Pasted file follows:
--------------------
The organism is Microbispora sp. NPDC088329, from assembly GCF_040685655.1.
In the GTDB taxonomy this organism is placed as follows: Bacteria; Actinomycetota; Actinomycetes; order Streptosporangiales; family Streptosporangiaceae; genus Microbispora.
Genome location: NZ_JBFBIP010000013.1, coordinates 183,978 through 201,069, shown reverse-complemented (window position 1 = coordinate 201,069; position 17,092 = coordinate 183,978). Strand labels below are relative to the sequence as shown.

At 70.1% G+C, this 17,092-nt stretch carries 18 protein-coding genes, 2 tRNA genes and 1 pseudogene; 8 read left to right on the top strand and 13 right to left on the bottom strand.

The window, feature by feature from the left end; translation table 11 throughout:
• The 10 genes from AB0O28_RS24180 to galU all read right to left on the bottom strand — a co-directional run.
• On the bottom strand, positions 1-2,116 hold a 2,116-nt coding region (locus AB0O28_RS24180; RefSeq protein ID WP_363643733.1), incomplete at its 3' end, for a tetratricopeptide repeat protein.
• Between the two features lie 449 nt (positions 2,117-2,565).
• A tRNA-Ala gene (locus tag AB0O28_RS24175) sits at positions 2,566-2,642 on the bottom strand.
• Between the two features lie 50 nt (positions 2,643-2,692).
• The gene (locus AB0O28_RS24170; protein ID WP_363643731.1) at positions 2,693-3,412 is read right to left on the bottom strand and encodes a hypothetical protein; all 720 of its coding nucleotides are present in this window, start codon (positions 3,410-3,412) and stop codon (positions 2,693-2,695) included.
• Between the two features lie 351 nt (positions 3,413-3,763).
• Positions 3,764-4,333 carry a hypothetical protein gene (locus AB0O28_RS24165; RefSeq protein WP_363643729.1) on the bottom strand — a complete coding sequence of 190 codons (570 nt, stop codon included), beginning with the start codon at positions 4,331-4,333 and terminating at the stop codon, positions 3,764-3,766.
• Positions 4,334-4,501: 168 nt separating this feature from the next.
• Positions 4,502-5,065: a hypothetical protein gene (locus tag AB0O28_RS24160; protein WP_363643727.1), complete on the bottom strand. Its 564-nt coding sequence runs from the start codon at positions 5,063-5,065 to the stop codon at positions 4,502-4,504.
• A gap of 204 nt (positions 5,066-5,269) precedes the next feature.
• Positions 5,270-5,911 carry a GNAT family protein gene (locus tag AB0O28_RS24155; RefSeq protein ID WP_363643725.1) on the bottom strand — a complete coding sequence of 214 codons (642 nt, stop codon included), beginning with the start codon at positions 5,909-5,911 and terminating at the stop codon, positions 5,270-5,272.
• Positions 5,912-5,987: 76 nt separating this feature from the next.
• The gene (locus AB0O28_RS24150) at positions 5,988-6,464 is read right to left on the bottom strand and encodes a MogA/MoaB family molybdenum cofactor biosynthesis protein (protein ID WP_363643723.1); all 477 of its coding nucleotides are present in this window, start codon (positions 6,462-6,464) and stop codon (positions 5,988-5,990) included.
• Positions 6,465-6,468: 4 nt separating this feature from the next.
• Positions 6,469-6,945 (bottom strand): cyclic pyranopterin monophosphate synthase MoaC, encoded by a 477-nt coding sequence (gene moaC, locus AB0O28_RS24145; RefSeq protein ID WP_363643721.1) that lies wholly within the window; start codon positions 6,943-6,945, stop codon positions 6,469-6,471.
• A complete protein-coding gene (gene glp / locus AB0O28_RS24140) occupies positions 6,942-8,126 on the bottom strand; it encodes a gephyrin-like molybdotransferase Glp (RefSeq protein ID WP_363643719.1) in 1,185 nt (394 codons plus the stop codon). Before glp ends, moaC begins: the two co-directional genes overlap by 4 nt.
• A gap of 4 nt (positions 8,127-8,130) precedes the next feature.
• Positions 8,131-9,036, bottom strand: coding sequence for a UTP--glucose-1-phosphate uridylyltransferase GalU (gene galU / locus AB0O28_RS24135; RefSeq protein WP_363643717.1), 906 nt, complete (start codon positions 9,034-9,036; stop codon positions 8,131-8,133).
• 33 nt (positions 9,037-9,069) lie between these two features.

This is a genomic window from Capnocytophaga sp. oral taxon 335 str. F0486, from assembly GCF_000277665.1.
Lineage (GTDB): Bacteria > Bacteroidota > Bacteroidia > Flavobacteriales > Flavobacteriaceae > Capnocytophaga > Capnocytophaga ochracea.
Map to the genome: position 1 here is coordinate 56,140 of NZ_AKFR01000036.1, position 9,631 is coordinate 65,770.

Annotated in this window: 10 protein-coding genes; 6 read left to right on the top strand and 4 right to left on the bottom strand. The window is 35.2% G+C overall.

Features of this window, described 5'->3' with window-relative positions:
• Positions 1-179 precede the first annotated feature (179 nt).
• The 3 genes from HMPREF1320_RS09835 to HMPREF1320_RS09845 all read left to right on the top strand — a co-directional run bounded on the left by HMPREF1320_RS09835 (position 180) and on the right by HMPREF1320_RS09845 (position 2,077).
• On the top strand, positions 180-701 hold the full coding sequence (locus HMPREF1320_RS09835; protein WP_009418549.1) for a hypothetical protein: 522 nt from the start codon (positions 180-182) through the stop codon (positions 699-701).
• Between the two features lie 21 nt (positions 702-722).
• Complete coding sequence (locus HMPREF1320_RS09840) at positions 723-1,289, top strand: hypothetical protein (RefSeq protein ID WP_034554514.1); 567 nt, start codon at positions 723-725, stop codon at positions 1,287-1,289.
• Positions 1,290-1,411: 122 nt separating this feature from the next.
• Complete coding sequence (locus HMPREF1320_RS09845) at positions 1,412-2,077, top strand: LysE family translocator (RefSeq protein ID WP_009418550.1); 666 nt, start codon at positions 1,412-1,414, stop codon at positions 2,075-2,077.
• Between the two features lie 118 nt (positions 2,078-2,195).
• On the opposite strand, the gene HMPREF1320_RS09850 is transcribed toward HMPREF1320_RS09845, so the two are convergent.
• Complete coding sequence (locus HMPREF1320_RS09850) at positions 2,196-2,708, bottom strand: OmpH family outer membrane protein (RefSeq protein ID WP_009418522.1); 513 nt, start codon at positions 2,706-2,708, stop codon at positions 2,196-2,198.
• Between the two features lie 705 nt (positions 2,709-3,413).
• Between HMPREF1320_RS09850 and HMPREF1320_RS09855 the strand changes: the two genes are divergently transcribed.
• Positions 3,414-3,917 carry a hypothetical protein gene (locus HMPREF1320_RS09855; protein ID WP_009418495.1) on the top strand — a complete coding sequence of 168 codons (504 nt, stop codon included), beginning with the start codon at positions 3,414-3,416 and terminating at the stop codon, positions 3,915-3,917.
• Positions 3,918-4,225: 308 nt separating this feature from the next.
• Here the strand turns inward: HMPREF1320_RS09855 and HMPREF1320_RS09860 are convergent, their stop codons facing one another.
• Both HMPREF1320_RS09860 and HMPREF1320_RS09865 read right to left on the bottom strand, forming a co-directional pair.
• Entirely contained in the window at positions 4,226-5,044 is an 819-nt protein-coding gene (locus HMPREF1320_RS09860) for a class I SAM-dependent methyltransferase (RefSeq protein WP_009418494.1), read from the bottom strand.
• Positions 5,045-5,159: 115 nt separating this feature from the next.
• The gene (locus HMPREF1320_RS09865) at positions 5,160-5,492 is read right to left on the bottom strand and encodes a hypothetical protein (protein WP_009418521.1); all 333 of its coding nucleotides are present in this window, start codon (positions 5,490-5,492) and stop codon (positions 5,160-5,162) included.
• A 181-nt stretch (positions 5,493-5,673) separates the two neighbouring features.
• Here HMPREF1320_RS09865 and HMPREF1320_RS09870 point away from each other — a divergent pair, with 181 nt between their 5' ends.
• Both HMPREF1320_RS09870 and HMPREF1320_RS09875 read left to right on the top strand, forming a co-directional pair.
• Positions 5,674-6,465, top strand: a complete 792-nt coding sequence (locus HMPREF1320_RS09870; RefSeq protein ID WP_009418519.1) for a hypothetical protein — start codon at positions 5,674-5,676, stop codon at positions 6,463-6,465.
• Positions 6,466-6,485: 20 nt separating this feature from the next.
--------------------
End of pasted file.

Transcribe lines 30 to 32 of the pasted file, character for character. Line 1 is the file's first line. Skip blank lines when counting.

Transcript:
Features of this window, described 5'->3' with window-relative positions:
• Positions 1-179 precede the first annotated feature (179 nt).
• The 3 genes from HMPREF1320_RS09835 to HMPREF1320_RS09845 all read left to right on the top strand — a co-directional run bounded on the left by HMPREF1320_RS09835 (position 180) and on the right by HMPREF1320_RS09845 (position 2,077).